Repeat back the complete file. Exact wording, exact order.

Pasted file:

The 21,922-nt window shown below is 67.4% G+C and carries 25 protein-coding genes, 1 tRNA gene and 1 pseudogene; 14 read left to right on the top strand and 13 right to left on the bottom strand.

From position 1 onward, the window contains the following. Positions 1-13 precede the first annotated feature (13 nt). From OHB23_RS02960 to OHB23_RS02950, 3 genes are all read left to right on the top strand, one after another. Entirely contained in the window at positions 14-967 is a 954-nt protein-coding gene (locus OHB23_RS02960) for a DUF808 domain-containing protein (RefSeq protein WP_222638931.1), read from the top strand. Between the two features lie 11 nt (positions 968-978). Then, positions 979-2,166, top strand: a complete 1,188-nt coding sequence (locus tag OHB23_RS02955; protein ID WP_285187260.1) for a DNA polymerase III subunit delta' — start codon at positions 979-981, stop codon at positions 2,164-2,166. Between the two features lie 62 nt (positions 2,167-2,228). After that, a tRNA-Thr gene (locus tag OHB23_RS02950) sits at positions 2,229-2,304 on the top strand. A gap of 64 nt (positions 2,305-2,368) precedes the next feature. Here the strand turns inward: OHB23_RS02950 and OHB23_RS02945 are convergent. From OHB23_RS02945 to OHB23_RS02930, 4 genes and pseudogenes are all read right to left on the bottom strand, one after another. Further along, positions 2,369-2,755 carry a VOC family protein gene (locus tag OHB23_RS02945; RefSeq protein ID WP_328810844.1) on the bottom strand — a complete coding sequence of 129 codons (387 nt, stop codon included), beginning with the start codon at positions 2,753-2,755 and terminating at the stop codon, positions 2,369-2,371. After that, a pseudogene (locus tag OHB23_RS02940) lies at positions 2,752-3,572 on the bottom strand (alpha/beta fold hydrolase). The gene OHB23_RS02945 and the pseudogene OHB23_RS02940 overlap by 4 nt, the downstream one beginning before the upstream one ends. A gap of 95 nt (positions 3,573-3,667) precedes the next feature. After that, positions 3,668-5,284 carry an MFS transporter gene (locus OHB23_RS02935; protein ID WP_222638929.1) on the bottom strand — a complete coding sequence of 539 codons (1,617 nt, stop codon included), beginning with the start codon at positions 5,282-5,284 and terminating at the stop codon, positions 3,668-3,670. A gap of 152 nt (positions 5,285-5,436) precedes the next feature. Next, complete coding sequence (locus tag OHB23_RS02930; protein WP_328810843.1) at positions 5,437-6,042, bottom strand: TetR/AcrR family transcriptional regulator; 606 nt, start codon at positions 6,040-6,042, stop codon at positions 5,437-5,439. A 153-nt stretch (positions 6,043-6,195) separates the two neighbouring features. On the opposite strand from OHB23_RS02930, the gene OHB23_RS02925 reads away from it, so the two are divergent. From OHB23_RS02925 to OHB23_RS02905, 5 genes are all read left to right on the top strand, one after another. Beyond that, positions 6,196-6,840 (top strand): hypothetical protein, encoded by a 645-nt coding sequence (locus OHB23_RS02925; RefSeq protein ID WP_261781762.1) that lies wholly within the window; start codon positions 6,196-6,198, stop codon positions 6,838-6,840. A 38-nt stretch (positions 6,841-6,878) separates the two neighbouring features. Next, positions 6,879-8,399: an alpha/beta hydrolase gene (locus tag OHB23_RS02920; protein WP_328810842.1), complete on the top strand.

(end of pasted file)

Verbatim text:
The 21,922-nt window shown below is 67.4% G+C and carries 25 protein-coding genes, 1 tRNA gene and 1 pseudogene; 14 read left to right on the top strand and 13 right to left on the bottom strand.

From position 1 onward, the window contains the following. Positions 1-13 precede the first annotated feature (13 nt). From OHB23_RS02960 to OHB23_RS02950, 3 genes are all read left to right on the top strand, one after another. Entirely contained in the window at positions 14-967 is a 954-nt protein-coding gene (locus OHB23_RS02960) for a DUF808 domain-containing protein (RefSeq protein WP_222638931.1), read from the top strand. Between the two features lie 11 nt (positions 968-978). Then, positions 979-2,166, top strand: a complete 1,188-nt coding sequence (locus tag OHB23_RS02955; protein ID WP_285187260.1) for a DNA polymerase III subunit delta' — start codon at positions 979-981, stop codon at positions 2,164-2,166. Between the two features lie 62 nt (positions 2,167-2,228). After that, a tRNA-Thr gene (locus tag OHB23_RS02950) sits at positions 2,229-2,304 on the top strand. A gap of 64 nt (positions 2,305-2,368) precedes the next feature. Here the strand turns inward: OHB23_RS02950 and OHB23_RS02945 are convergent. From OHB23_RS02945 to OHB23_RS02930, 4 genes and pseudogenes are all read right to left on the bottom strand, one after another. Further along, positions 2,369-2,755 carry a VOC family protein gene (locus tag OHB23_RS02945; RefSeq protein ID WP_328810844.1) on the bottom strand — a complete coding sequence of 129 codons (387 nt, stop codon included), beginning with the start codon at positions 2,753-2,755 and terminating at the stop codon, positions 2,369-2,371. After that, a pseudogene (locus tag OHB23_RS02940) lies at positions 2,752-3,572 on the bottom strand (alpha/beta fold hydrolase). The gene OHB23_RS02945 and the pseudogene OHB23_RS02940 overlap by 4 nt, the downstream one beginning before the upstream one ends. A gap of 95 nt (positions 3,573-3,667) precedes the next feature. After that, positions 3,668-5,284 carry an MFS transporter gene (locus OHB23_RS02935; protein ID WP_222638929.1) on the bottom strand — a complete coding sequence of 539 codons (1,617 nt, stop codon included), beginning with the start codon at positions 5,282-5,284 and terminating at the stop codon, positions 3,668-3,670. A gap of 152 nt (positions 5,285-5,436) precedes the next feature. Next, complete coding sequence (locus tag OHB23_RS02930; protein WP_328810843.1) at positions 5,437-6,042, bottom strand: TetR/AcrR family transcriptional regulator; 606 nt, start codon at positions 6,040-6,042, stop codon at positions 5,437-5,439. A 153-nt stretch (positions 6,043-6,195) separates the two neighbouring features. On the opposite strand from OHB23_RS02930, the gene OHB23_RS02925 reads away from it, so the two are divergent. From OHB23_RS02925 to OHB23_RS02905, 5 genes are all read left to right on the top strand, one after another. Beyond that, positions 6,196-6,840 (top strand): hypothetical protein, encoded by a 645-nt coding sequence (locus OHB23_RS02925; RefSeq protein ID WP_261781762.1) that lies wholly within the window; start codon positions 6,196-6,198, stop codon positions 6,838-6,840. A 38-nt stretch (positions 6,841-6,878) separates the two neighbouring features. Next, positions 6,879-8,399: an alpha/beta hydrolase gene (locus tag OHB23_RS02920; protein WP_328810842.1), complete on the top strand.